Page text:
This all happens in the Oscillator section of the front panel. You have separate knobs for selecting Algorithm 1 and Algorithm 2 and a Mix knob in between so you can favour or fade from one or the other. Above each Algorithm knob are two parameter knobs — A1, B1 and A2, B2. For me this is where all the action is. If I was designing this synth I would have put a lot more physical emphasis on the oscillator section. The filter is always important and that gets a larger knob, but I’m finding I spend all my time on the Oscillator section and it’s remarkably non‑descript considering its importance to the nature of the synthesizer. It also produces the most visually interesting things on the screen, throwing up waveforms with every change and animated movement. Modal have gone for a very symmetrical look where every encoder has the same sense of importance, but then that’s a necessary casualty of a shared hardware platform.
The first algorithm, which is your classic waveforms, gives you ‘Shape’ and ‘Spread’ to play with. Shape morphs through the waveforms from sine to pulse, whereas Spread starts by detuning its oscillators and then introduces intervals of a third, fourth, fifth, octave up and then a few octaves down for a good sub tone. Turning through the algorithms you get to play with detuning on the Spread tones, width and symmetry on the PWM section, ratio and sub‑oscillator blend on the Hard Sync ones, and it goes on from there into increasingly complex waveforms and a perfectly chosen pair of parameters. Playing with the algorithms is enormously satisfying and I could easily spend all my time here.
Beneath the Algorithms on the panel are four buttons that, through the cunning use of a Shift button, provide four different play modes. You can choose between Monophonic, Polyphonic, Unison and Stacked. Mono mode uses four oscillators stacked in a single voice, Poly gives us eight stereo voices, Unison is monophonic and can be set to two, four or eight voices stacked and detuned, and Stack stacks polyphonic voices. The Unison‑8 mode is so fat and juicy it makes my speakers rattle.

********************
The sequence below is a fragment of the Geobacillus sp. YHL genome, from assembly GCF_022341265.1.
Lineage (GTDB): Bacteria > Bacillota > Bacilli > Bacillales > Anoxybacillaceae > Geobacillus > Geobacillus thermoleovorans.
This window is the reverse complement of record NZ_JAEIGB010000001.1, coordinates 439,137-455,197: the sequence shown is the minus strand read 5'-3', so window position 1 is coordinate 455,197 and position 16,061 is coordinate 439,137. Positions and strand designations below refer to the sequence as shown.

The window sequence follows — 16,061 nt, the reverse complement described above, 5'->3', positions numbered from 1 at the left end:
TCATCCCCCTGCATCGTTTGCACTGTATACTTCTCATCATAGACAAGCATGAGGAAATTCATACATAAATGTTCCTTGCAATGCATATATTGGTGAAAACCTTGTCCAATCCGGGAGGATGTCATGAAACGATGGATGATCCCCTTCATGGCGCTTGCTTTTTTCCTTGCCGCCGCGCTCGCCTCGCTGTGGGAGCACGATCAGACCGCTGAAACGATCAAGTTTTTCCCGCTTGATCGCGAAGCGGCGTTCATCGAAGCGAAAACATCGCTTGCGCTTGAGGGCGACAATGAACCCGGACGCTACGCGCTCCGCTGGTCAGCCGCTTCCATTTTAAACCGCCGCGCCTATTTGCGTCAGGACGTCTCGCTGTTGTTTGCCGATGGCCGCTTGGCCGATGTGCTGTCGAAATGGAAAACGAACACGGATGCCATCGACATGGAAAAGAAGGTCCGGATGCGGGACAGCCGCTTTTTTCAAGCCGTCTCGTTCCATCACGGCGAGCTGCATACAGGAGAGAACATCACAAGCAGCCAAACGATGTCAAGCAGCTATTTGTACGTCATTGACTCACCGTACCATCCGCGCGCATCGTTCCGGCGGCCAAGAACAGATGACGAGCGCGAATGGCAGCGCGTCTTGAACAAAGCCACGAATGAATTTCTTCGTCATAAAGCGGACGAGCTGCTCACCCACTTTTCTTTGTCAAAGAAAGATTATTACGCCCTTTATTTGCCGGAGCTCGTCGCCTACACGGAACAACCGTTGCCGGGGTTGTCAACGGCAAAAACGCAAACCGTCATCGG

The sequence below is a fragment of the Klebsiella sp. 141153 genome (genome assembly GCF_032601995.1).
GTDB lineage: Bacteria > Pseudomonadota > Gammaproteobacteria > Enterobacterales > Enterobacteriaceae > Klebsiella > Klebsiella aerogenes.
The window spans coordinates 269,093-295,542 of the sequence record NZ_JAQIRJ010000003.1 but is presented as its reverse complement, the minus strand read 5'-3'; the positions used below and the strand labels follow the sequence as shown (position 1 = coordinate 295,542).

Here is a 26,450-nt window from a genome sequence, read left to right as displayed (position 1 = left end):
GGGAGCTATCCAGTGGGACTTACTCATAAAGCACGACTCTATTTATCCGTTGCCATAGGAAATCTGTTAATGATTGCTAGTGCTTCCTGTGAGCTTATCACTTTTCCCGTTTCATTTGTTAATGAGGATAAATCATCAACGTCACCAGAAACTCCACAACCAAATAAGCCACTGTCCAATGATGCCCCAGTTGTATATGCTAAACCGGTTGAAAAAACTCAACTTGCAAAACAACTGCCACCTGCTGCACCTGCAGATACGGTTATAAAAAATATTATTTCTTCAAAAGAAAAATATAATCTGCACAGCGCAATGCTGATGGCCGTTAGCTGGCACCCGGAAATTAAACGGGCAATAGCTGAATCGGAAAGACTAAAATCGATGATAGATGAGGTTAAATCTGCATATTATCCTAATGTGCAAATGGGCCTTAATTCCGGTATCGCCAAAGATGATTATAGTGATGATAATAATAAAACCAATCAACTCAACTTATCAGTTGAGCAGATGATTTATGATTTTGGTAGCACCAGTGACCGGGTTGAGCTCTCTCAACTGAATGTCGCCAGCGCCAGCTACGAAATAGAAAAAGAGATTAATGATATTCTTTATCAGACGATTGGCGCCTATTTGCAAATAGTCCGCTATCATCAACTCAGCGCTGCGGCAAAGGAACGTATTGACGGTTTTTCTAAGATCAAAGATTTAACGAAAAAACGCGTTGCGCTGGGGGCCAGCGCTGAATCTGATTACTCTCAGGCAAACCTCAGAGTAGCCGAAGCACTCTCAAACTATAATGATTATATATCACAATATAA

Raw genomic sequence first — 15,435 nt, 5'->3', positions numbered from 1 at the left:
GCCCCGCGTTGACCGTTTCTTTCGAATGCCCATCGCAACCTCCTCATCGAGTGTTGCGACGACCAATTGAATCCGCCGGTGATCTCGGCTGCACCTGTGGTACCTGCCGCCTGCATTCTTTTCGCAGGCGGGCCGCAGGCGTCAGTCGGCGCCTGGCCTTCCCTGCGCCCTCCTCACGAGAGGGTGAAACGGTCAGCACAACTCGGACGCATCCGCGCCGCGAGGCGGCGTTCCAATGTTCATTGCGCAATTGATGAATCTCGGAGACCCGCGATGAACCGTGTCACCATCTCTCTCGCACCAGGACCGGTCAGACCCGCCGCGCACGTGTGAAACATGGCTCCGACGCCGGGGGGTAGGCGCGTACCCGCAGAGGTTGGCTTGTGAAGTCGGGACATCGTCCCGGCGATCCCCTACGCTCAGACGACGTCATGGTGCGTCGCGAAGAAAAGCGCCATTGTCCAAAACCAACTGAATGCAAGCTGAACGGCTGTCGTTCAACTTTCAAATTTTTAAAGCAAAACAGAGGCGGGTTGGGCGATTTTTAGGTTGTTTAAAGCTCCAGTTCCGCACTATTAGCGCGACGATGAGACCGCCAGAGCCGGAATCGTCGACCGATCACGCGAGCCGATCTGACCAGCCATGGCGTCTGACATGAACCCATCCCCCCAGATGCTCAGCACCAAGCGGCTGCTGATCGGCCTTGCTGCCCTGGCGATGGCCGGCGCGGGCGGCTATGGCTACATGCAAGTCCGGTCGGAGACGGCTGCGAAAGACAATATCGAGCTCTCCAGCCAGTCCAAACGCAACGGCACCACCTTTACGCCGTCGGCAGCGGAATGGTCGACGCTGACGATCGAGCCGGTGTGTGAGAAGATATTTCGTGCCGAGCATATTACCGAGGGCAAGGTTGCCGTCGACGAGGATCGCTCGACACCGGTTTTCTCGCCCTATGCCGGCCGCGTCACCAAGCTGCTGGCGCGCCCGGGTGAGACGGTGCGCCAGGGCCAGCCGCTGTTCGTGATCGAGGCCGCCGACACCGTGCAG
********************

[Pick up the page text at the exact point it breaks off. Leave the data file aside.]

It’s all sounding quite perfect so far, which is exactly what you might not want. That’s where Drift comes in; a wonderful knob of seductive sloppiness. Drift adds increasing amounts of random detuning to replicate the failure of analogue components to hold a tune. It’s a really lovely thing. Combined with its accomplice, ‘Width’, you can push voices about the stereo field as they all gently fall off their expected pitches.
At some point you have to drag yourself away from the fascinating algorithms and visit the filter. In another departure from the Argon 8, the Cobalt 8 has a model of a ladder filter. It’s a four‑pole morphable ladder filter with a handful of configurations. The Morph knob takes your Low Pass Filter from a four‑pole slope through to Bandpass and then to a one‑pole slope. For the High Pass it does the same but with a Notch in the middle rather than the Bandpass. The Low Pass has two modes: Resonant to maximise the resonance response and Balanced to hold onto a bit more low end. The High Pass is also Balanced but I’m not sure it needs to worry too much about losing the low end. Finally there’s a Balanced Phase which is a rather nice dual‑notch in a 'W' shape.
The filter sounds great and fulfils its job perfectly well. It’s not exactly oozing with flavour, though. It’s a brilliant, clean, happy filter that sounds really nice, but it’s lacking a sense of overdrive or bite. But that also feeds into the general vibe of the Cobalt 8 in that it’s not particularly dangerous. I would say that the filter feels safe, but that would suggest that it’s not exciting, which is the wrong impression because it’s a very exciting synthesizer. So rather it’s ‘safe’ in a secure, solid and rooted kind of way. The one slight disappointment is that, particularly at higher resonances, you can definitely hear stepping as you turn the cutoff knob. This doesn’t seem to be there when you route in an LFO to take control so I can assume that it’s to do with the resolution of the knob rather than the filter itself, but I do like to turn a knob.